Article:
3. The possibility of incremental progress. Issues where incremental progress is possible deserve priority over "all or nothing" issues, except in unusual revolutionary situations.

With these criteria in mind, here are three issues that I think deserve much higher priority than most people—including most of my fellow libertarians—give them: housing deregulation, easing immigration restrictions, and legalizing organ markets.

Bryan Caplan's post, linked above, is a good summary of the case for deregulating housing construction. It would make millions of people better off by reducing housing costs, and enabling more people to "move to opportunity" and "vote with their feet." In addition, this is a huge issue for people who care about liberty and property rights. Exclusionary zoning restricts property rights more than any other type of government regulation. It prevents hundreds of thousands of property owners from using their own property as they see fit. If you believe that property rights are a crucial component of liberty more generally, than zoning and other similar regulations are a massive affront to your values.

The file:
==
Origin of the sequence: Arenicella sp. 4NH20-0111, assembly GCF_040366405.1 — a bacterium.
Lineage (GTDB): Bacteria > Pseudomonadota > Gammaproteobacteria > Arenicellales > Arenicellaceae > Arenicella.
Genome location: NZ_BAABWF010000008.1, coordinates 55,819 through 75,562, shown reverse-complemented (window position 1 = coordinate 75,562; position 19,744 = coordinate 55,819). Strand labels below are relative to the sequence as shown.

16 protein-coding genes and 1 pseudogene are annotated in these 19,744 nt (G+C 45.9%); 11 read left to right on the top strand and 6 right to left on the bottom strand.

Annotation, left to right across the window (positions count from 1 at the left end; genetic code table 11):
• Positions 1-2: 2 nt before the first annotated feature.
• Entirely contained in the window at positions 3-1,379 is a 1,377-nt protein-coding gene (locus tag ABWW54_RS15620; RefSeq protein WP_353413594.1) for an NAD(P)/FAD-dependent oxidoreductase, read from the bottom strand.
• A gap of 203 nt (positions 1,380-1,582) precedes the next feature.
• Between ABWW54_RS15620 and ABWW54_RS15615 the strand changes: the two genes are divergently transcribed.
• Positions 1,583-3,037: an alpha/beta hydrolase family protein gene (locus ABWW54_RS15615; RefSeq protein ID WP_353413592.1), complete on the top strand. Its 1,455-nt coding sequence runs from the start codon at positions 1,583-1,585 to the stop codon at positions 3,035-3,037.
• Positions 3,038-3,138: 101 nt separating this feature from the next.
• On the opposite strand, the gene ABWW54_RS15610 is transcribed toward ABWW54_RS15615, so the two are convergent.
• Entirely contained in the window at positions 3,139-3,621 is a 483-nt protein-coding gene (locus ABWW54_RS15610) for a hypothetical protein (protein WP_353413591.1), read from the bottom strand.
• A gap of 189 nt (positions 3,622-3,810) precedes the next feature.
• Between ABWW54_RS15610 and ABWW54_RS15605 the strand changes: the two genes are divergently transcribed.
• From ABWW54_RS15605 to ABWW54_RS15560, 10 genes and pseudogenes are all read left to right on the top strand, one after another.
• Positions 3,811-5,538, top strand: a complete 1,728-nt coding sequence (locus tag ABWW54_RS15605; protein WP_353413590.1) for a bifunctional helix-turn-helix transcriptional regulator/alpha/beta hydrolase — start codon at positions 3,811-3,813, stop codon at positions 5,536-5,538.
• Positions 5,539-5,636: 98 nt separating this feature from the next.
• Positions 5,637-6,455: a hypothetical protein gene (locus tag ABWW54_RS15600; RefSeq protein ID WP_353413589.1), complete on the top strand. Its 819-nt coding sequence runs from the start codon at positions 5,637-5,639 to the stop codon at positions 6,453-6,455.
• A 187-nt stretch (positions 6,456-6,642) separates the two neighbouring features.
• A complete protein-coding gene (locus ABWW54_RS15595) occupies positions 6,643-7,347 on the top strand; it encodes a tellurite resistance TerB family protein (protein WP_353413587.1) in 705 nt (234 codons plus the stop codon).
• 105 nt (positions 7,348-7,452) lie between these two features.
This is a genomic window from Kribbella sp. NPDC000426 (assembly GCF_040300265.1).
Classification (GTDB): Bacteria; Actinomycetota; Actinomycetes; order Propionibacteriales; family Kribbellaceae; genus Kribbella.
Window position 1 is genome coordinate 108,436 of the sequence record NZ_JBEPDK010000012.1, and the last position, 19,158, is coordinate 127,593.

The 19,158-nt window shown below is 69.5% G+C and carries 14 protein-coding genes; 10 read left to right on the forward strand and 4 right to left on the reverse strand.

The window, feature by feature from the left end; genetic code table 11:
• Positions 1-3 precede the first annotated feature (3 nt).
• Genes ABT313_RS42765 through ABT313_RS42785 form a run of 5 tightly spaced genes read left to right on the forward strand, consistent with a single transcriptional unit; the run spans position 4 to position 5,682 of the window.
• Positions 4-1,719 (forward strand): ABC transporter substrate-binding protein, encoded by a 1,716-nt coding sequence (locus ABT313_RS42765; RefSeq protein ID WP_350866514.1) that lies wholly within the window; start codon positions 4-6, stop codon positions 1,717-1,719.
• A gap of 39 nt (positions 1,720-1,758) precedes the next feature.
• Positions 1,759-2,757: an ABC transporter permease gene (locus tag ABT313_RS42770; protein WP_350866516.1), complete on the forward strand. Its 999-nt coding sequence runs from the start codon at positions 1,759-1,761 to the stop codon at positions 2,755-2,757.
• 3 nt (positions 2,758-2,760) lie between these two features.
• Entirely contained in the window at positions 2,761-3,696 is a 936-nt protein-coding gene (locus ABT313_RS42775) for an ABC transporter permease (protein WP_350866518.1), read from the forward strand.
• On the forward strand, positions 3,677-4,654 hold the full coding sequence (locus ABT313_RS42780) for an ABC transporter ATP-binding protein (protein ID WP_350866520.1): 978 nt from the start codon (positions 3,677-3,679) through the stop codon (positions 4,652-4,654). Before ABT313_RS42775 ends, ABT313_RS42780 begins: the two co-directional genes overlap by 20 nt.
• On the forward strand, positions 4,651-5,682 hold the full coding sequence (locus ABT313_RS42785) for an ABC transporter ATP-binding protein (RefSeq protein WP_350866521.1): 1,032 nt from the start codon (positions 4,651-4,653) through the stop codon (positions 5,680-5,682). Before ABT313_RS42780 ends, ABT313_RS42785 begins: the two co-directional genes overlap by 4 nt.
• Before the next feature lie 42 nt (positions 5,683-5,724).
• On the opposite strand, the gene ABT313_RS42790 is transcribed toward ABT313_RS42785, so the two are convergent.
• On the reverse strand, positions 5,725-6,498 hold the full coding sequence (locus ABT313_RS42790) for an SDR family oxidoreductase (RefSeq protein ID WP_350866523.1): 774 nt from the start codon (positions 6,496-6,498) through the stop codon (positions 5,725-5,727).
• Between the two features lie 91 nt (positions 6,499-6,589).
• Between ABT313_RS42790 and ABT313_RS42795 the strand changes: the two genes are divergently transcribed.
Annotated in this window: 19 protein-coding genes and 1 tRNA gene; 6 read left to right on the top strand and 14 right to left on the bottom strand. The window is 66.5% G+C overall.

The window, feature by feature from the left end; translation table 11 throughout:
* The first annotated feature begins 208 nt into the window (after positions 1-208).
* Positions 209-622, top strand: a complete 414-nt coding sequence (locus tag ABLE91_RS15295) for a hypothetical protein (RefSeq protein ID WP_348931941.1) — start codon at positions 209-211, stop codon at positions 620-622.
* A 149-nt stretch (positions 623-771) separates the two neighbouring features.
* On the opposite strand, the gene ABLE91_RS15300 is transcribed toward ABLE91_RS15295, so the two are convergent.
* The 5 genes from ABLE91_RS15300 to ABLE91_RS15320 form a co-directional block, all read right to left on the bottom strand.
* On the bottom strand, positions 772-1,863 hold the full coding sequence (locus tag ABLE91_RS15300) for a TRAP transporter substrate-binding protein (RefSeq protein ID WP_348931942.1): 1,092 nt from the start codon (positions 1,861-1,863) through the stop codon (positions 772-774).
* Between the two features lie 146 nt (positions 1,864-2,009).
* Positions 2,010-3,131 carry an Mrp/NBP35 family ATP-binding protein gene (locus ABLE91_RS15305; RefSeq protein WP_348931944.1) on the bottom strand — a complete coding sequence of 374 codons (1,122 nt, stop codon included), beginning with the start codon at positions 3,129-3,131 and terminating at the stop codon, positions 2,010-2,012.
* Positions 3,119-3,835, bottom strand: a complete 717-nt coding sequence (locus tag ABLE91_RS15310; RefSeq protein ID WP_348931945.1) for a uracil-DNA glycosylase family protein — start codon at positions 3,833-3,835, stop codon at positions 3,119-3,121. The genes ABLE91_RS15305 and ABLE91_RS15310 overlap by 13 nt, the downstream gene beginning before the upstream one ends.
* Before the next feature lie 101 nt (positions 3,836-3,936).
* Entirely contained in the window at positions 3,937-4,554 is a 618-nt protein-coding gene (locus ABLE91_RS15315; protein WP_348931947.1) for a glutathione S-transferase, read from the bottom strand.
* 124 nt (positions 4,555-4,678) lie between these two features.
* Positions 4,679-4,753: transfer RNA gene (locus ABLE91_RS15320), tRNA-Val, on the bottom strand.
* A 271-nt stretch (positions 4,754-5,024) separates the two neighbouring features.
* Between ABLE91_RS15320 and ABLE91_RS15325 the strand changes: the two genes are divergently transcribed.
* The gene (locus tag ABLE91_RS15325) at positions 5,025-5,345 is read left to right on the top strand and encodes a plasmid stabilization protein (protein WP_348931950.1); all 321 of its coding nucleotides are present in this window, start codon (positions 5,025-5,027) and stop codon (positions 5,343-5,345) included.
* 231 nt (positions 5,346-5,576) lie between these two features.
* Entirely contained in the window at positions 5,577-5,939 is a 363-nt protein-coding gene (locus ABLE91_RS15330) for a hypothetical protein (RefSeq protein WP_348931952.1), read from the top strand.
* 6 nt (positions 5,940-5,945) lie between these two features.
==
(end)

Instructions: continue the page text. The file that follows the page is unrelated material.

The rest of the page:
And, as Bryan also points out, there is an easy fix: simply repeal the regulations that stand in the way. Doing that does not require any great technocratic competence on the part of government.

Finally, there is tremendous room for incremental progress. Abolishing some exclusionary zoning rules but not others can still enable a lot more new housing to be built, and still strengthen protection for property rights. Ditto for deregulation that applies in some states or localities, but not others.

Regular readers won't be surprised that reducing immigration restrictions ranks high on my list of priority issues. Immigration restrictions literally consign millions of people to lives of poverty and oppression. Dropping them would massively increase freedom of virtually every kind: economic, personal, religious, and more. Think of people fleeing oppressive dictatorships like those escaping Cuba and Venezuela, people fleeing war (such as Vladimir Putin's invasion of Ukraine), political and religious dissidents fleeing persecution, and so on.

Ending all or most immigration restrictions would also greatly increase liberty for native-born citizens of receiving countries, as well as the migrants themselves. I go into the reasons why here and here.